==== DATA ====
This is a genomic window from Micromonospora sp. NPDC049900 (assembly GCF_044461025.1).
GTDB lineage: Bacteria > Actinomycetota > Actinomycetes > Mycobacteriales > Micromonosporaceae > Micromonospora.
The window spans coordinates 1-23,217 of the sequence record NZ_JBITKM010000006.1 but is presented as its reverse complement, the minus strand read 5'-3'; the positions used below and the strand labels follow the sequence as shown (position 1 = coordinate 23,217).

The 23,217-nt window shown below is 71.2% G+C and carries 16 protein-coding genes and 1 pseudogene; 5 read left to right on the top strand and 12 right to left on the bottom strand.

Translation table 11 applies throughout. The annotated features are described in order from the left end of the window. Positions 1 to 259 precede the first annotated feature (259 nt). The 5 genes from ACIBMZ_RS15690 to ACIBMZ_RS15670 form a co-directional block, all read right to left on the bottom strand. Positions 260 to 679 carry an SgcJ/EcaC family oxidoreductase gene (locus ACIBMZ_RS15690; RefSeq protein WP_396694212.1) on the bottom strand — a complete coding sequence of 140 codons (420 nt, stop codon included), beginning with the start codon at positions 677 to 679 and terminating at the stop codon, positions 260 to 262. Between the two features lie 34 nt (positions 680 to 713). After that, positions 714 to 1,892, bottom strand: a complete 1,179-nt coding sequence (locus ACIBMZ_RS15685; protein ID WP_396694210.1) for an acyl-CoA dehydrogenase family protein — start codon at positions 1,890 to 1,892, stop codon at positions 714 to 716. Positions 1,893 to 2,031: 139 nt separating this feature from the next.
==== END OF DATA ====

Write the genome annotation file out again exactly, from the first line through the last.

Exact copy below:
This is a genomic window from Micromonospora sp. NPDC049900 (assembly GCF_044461025.1).
GTDB lineage: Bacteria > Actinomycetota > Actinomycetes > Mycobacteriales > Micromonosporaceae > Micromonospora.
The window spans coordinates 1-23,217 of the sequence record NZ_JBITKM010000006.1 but is presented as its reverse complement, the minus strand read 5'-3'; the positions used below and the strand labels follow the sequence as shown (position 1 = coordinate 23,217).

The 23,217-nt window shown below is 71.2% G+C and carries 16 protein-coding genes and 1 pseudogene; 5 read left to right on the top strand and 12 right to left on the bottom strand.

Translation table 11 applies throughout. The annotated features are described in order from the left end of the window. Positions 1 to 259 precede the first annotated feature (259 nt). The 5 genes from ACIBMZ_RS15690 to ACIBMZ_RS15670 form a co-directional block, all read right to left on the bottom strand. Positions 260 to 679 carry an SgcJ/EcaC family oxidoreductase gene (locus ACIBMZ_RS15690; RefSeq protein WP_396694212.1) on the bottom strand — a complete coding sequence of 140 codons (420 nt, stop codon included), beginning with the start codon at positions 677 to 679 and terminating at the stop codon, positions 260 to 262. Between the two features lie 34 nt (positions 680 to 713). After that, positions 714 to 1,892, bottom strand: a complete 1,179-nt coding sequence (locus ACIBMZ_RS15685; protein ID WP_396694210.1) for an acyl-CoA dehydrogenase family protein — start codon at positions 1,890 to 1,892, stop codon at positions 714 to 716. Positions 1,893 to 2,031: 139 nt separating this feature from the next.